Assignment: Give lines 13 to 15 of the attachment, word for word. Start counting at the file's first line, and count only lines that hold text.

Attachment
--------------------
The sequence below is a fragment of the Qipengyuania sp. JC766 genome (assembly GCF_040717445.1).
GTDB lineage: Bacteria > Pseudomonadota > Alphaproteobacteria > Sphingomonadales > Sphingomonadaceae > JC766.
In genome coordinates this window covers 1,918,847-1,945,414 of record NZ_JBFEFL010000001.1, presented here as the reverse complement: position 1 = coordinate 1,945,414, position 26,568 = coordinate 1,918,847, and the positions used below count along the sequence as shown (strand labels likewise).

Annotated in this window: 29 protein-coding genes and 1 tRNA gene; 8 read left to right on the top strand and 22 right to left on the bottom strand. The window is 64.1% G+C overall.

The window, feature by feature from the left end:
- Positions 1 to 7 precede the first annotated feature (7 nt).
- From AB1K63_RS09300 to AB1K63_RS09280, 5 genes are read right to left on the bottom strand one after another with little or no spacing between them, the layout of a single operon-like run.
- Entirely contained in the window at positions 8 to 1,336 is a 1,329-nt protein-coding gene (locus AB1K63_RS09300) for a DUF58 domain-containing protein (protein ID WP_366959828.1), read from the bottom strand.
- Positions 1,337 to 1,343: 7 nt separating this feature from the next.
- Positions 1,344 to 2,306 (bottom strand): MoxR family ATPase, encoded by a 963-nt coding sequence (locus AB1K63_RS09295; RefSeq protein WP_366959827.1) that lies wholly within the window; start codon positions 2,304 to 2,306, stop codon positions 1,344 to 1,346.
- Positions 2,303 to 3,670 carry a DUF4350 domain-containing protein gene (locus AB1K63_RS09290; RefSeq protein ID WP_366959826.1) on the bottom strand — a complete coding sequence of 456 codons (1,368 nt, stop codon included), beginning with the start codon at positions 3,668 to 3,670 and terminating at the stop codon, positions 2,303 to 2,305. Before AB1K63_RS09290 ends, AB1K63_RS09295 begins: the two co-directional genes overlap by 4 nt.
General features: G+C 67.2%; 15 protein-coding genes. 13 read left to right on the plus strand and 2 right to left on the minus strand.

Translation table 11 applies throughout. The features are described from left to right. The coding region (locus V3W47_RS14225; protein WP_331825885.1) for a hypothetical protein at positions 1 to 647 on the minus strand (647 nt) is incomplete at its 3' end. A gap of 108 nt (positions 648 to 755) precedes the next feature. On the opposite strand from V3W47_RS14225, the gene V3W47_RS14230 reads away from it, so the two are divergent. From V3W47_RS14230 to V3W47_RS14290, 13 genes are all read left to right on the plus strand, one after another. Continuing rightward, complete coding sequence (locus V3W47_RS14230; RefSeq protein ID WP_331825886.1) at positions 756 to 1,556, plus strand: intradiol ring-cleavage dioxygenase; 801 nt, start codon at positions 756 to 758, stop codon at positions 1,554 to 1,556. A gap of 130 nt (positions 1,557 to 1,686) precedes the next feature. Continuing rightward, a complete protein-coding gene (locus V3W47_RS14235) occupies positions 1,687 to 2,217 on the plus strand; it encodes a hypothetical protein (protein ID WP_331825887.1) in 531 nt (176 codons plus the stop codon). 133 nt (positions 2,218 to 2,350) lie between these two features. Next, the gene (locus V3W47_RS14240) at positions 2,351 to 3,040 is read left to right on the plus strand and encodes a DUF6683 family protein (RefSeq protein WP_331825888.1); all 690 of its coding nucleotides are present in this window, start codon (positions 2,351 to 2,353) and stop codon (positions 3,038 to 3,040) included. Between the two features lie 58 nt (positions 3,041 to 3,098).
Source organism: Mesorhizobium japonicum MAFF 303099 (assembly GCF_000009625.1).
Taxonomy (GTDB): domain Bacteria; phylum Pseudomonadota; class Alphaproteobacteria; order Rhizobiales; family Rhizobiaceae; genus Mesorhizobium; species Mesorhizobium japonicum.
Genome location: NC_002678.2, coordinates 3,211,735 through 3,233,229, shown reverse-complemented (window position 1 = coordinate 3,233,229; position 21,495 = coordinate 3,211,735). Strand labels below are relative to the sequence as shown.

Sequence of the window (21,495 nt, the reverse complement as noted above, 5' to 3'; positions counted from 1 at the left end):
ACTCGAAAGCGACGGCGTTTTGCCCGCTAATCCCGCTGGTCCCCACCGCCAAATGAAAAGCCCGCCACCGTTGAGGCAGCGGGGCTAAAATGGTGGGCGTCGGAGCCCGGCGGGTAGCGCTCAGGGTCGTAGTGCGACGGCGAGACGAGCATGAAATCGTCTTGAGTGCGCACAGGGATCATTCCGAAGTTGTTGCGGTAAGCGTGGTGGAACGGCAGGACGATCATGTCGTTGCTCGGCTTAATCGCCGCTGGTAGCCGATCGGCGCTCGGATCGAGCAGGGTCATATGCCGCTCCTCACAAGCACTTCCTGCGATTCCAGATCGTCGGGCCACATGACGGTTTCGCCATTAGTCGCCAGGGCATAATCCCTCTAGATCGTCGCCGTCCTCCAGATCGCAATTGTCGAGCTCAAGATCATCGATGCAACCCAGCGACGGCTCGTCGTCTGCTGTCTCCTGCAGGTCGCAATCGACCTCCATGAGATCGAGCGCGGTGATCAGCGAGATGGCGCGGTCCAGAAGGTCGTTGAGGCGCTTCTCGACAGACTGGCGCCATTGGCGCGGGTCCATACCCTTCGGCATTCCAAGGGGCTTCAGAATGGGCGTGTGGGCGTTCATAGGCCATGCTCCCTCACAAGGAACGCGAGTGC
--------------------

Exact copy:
Translation table 11 applies throughout. The features are described from left to right. The coding region (locus V3W47_RS14225; protein WP_331825885.1) for a hypothetical protein at positions 1 to 647 on the minus strand (647 nt) is incomplete at its 3' end. A gap of 108 nt (positions 648 to 755) precedes the next feature. On the opposite strand from V3W47_RS14225, the gene V3W47_RS14230 reads away from it, so the two are divergent. From V3W47_RS14230 to V3W47_RS14290, 13 genes are all read left to right on the plus strand, one after another. Continuing rightward, complete coding sequence (locus V3W47_RS14230; RefSeq protein ID WP_331825886.1) at positions 756 to 1,556, plus strand: intradiol ring-cleavage dioxygenase; 801 nt, start codon at positions 756 to 758, stop codon at positions 1,554 to 1,556. A gap of 130 nt (positions 1,557 to 1,686) precedes the next feature. Continuing rightward, a complete protein-coding gene (locus V3W47_RS14235) occupies positions 1,687 to 2,217 on the plus strand; it encodes a hypothetical protein (protein ID WP_331825887.1) in 531 nt (176 codons plus the stop codon). 133 nt (positions 2,218 to 2,350) lie between these two features. Next, the gene (locus V3W47_RS14240) at positions 2,351 to 3,040 is read left to right on the plus strand and encodes a DUF6683 family protein (RefSeq protein WP_331825888.1); all 690 of its coding nucleotides are present in this window, start codon (positions 2,351 to 2,353) and stop codon (positions 3,038 to 3,040) included. Between the two features lie 58 nt (positions 3,041 to 3,098).
Source organism: Mesorhizobium japonicum MAFF 303099 (assembly GCF_000009625.1).
Taxonomy (GTDB): domain Bacteria; phylum Pseudomonadota; class Alphaproteobacteria; order Rhizobiales; family Rhizobiaceae; genus Mesorhizobium; species Mesorhizobium japonicum.